- Supply management boards
Provincial marketing boards control the sale of some farm products through a variety of mechanisms including quotas, which can interrupt interprovincial commerce.
- Barriers to labour mobility
Significant progress has been made, but some remaining barriers exist for workers who wish to relocate to elsewhere in the federation. In some fields, licensing and certification do not travel across provincial borders, for example. In 2015, the premiers committed to a protocol for mutual recognition of apprentice training that has taken place in other provinces.
- Different regulatory standards
Businesses have complained about a lack of regulatory harmonization between provinces, which makes doing business in multiple provinces complex and red tape-heavy.
- Registration redundancy
Corporations are required to register separately in each province in which they wish to do business. This increases time and money spent on reporting and administration.
In recent years, provinces have taken action to eliminate some of these barriers. In 2006, Alberta and British Columbia signed the Trade, Investment, and Labour Mobility Agreement to permit freer movement of people, goods, and capital. In 2010, Saskatchewan joined Alberta and BC in the New West Partnership Agreement. In 2009, the Ontario and Quebec negotiated a Trade and Cooperation Agreement, which was updated again in 2015.
But there has been little concrete pan-Canadian action to deepen the economic union. Amendments to strengthen the AIT had been promised for March 2016, but did not materialize – though the principal actors insist they are still on the way. Kathleen Wynne did seek to champion economic union in the run-up to the 2015 federal election. She described it as a transformative project to “renew the promise and vision of a great country.”
The bigger question that the Comeau case raises is whether Canada has achieved the economic union originally envisioned for it?
The road to a more perfect economic union
So almost 150 years in, how do we get over the hump? Some recent proposals include:
- In 2014, Industry Canada released One Canada, One National Economy. It set out two pathways to stronger union: either modernization of the AIT, with improvements in priority areas like governance; or ground-up renegotiation, adopting the more comprehensive and muscular approach of recent free trade agreements like CETA.
- Industry Canada also contracted Ernst and Young to create an Internal Trade Barrier Index. When it becomes live, it is meant to identify areas of the economy particularly affected by interprovincial barriers.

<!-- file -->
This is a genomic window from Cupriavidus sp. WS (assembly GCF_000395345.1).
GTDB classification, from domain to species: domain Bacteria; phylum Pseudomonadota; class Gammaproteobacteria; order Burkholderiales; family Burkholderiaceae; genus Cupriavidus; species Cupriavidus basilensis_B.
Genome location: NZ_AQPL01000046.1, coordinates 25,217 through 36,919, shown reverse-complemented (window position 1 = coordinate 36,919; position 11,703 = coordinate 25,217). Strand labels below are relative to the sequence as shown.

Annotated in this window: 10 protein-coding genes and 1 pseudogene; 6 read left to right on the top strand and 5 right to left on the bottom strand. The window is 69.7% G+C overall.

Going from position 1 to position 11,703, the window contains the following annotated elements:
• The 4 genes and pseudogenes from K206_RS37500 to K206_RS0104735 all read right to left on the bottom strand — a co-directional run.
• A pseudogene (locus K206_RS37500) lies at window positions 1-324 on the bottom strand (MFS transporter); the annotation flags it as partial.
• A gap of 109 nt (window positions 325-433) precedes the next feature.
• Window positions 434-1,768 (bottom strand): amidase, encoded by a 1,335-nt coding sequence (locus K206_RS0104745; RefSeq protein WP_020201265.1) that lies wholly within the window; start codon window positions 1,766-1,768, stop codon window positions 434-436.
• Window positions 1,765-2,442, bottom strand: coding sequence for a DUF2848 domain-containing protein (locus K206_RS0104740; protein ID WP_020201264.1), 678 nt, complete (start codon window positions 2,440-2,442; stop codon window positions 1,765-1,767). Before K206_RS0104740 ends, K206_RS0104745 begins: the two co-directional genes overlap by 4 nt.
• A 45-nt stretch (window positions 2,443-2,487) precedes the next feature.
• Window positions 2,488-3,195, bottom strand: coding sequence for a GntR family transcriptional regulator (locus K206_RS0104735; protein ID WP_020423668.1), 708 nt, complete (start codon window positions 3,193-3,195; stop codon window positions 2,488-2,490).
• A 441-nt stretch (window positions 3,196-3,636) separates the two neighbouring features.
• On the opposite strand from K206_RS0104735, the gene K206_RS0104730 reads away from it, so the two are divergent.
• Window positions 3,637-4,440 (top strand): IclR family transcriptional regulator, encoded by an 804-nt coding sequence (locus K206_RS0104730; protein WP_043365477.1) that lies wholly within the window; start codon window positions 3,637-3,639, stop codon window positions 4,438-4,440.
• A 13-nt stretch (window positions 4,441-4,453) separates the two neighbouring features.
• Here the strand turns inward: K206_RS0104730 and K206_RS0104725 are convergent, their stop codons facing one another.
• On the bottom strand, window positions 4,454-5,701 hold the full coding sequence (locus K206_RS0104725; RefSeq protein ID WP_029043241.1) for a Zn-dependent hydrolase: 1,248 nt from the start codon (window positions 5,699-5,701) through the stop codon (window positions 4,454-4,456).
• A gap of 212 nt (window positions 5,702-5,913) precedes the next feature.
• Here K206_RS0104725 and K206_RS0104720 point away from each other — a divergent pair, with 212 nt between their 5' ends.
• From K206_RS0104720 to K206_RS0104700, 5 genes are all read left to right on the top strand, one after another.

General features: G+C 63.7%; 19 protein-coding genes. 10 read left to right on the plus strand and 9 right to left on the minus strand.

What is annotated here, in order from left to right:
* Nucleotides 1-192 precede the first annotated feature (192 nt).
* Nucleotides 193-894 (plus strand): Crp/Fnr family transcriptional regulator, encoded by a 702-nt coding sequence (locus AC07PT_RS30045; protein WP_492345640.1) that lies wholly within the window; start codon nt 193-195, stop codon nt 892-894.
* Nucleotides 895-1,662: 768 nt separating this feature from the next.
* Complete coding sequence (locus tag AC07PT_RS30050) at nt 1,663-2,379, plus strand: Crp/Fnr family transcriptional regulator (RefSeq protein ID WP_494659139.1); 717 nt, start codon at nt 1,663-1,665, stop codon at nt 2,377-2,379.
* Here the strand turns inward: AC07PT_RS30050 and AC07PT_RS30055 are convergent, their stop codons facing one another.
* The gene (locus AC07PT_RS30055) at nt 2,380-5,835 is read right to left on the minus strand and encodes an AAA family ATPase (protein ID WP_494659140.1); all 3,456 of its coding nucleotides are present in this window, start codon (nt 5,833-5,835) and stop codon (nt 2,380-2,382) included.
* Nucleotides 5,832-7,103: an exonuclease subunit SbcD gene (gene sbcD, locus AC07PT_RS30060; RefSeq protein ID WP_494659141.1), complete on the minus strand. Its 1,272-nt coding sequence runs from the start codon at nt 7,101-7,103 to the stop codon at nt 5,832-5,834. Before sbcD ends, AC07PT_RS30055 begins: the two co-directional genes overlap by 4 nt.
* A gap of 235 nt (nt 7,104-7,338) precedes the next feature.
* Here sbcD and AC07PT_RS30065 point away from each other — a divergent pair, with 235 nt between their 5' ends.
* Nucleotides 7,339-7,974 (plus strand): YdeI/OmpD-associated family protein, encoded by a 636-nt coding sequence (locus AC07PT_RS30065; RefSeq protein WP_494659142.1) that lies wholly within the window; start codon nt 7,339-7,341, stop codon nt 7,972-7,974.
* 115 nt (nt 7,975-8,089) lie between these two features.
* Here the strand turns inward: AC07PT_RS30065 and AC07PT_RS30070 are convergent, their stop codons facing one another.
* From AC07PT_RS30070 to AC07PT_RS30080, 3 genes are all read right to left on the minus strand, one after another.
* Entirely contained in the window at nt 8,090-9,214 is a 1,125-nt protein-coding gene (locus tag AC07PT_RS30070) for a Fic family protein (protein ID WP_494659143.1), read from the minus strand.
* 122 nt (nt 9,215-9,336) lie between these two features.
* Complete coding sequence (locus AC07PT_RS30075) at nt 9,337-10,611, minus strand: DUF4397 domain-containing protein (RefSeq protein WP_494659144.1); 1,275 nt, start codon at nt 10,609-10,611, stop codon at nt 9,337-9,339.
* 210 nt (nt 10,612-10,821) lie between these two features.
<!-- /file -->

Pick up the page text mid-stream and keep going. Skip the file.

- The Council of the Federation has championed several targeted reforms, including a stronger person-to-government dispute settlement Now an individual or business can directly challenge a government over potential violations of the AIT, with the potential for monetary penalties.
- A 2014 reported by the Public Policy Forum made a number of recommendations, including better data, changes to the Committee on Internal Trade, regulatory harmonization, and pan-Canadian corporate registration.
- Some policy and industry actors recommend reforming the AIT with a “negative list” Currently, the AIT is positive list: it lists the items that the agreement applies to. CETA, in contrast, uses a negative list – it lists only those items that are exempt from the agreement. So if this change was made, the AIT would apply to all goods and services except those listed. This would arguably make for a more comprehensive and transparent agreement.
Regardless of the specific mechanisms, what should be clear is that more federal-provincial collaboration is required. Both the feds and provinces have taken meaningful strides on this front, but they have not been in lock-step. We see the result, for example, when the federal government liberalizes interprovincial alcohol trade, but provincial rules remain the same. And regional free trade blocs are, by definition, incomplete responses to the problem.
Prime Minister Trudeau has pledged to restore the practice of regular First Ministers’ Meetings and indeed, has convened one already. Strengthening the economic union should be a topic of early priority in future First Ministers’ Meetings.
Retried Supreme Court Justice Morris Fish once wrote that “Liquor has exerted a staggering influence on Canada’s constitution – More staggering (even) than the influence it exerted on the constitution of Canada’s first prime minister”. The Comeau case may be the next example of just this. M. Comeau’s beer-and-Premixxx run may become an opportunity to scrutinize the state of our economic union against the aspirations of the framers. But politicians should get ahead of this. We’ve waited long enough to complete the economic union, as the plaintiff understands.
“After three years, I’m thirsty” he declared on the courthouse steps. As are we all.